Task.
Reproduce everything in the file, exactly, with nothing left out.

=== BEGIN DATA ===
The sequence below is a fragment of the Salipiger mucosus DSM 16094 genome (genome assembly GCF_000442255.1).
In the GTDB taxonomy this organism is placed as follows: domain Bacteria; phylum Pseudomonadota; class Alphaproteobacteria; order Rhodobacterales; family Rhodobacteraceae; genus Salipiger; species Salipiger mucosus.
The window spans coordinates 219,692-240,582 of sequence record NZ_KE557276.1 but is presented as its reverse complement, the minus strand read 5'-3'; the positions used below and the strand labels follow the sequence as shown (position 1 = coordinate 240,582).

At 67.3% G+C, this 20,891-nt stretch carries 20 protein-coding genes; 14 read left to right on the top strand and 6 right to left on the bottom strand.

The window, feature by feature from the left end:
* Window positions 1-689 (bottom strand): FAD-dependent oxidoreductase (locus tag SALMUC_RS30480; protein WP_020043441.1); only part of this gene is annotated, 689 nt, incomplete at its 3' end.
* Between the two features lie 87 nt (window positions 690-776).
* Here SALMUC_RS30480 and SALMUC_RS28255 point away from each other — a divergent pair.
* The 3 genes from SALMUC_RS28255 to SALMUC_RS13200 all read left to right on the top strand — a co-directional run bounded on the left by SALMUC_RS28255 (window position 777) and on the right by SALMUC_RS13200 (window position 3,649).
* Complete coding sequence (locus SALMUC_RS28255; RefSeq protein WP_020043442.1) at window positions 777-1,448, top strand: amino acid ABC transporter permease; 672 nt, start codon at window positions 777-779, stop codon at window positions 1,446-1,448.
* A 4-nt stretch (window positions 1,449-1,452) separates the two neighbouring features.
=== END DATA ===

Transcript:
The sequence below is a fragment of the Salipiger mucosus DSM 16094 genome (genome assembly GCF_000442255.1).
In the GTDB taxonomy this organism is placed as follows: domain Bacteria; phylum Pseudomonadota; class Alphaproteobacteria; order Rhodobacterales; family Rhodobacteraceae; genus Salipiger; species Salipiger mucosus.
The window spans coordinates 219,692-240,582 of sequence record NZ_KE557276.1 but is presented as its reverse complement, the minus strand read 5'-3'; the positions used below and the strand labels follow the sequence as shown (position 1 = coordinate 240,582).

At 67.3% G+C, this 20,891-nt stretch carries 20 protein-coding genes; 14 read left to right on the top strand and 6 right to left on the bottom strand.

The window, feature by feature from the left end:
* Window positions 1-689 (bottom strand): FAD-dependent oxidoreductase (locus tag SALMUC_RS30480; protein WP_020043441.1); only part of this gene is annotated, 689 nt, incomplete at its 3' end.
* Between the two features lie 87 nt (window positions 690-776).
* Here SALMUC_RS30480 and SALMUC_RS28255 point away from each other — a divergent pair.
* The 3 genes from SALMUC_RS28255 to SALMUC_RS13200 all read left to right on the top strand — a co-directional run bounded on the left by SALMUC_RS28255 (window position 777) and on the right by SALMUC_RS13200 (window position 3,649).
* Complete coding sequence (locus SALMUC_RS28255; RefSeq protein WP_020043442.1) at window positions 777-1,448, top strand: amino acid ABC transporter permease; 672 nt, start codon at window positions 777-779, stop codon at window positions 1,446-1,448.
* A 4-nt stretch (window positions 1,449-1,452) separates the two neighbouring features.